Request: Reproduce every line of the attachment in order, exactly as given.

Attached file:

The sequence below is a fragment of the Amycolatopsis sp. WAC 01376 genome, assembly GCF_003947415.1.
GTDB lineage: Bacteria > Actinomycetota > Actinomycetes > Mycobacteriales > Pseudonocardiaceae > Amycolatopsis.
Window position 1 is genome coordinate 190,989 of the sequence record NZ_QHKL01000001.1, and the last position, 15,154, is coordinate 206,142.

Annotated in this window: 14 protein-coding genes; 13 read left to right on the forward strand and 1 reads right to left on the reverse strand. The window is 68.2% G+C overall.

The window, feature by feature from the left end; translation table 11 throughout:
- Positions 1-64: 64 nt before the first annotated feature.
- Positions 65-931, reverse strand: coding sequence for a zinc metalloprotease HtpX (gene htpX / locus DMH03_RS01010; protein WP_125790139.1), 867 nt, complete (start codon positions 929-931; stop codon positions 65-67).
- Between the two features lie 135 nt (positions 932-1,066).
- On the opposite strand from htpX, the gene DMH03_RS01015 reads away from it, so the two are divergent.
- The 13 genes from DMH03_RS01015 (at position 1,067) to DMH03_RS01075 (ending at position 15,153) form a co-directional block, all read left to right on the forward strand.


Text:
The sequence below is a fragment of the Amycolatopsis sp. WAC 01376 genome, assembly GCF_003947415.1.
GTDB lineage: Bacteria > Actinomycetota > Actinomycetes > Mycobacteriales > Pseudonocardiaceae > Amycolatopsis.
Window position 1 is genome coordinate 190,989 of the sequence record NZ_QHKL01000001.1, and the last position, 15,154, is coordinate 206,142.

Annotated in this window: 14 protein-coding genes; 13 read left to right on the forward strand and 1 reads right to left on the reverse strand. The window is 68.2% G+C overall.

The window, feature by feature from the left end; translation table 11 throughout:
- Positions 1-64: 64 nt before the first annotated feature.
- Positions 65-931, reverse strand: coding sequence for a zinc metalloprotease HtpX (gene htpX / locus DMH03_RS01010; protein WP_125790139.1), 867 nt, complete (start codon positions 929-931; stop codon positions 65-67).
- Between the two features lie 135 nt (positions 932-1,066).
- On the opposite strand from htpX, the gene DMH03_RS01015 reads away from it, so the two are divergent.
- The 13 genes from DMH03_RS01015 (at position 1,067) to DMH03_RS01075 (ending at position 15,153) form a co-directional block, all read left to right on the forward strand.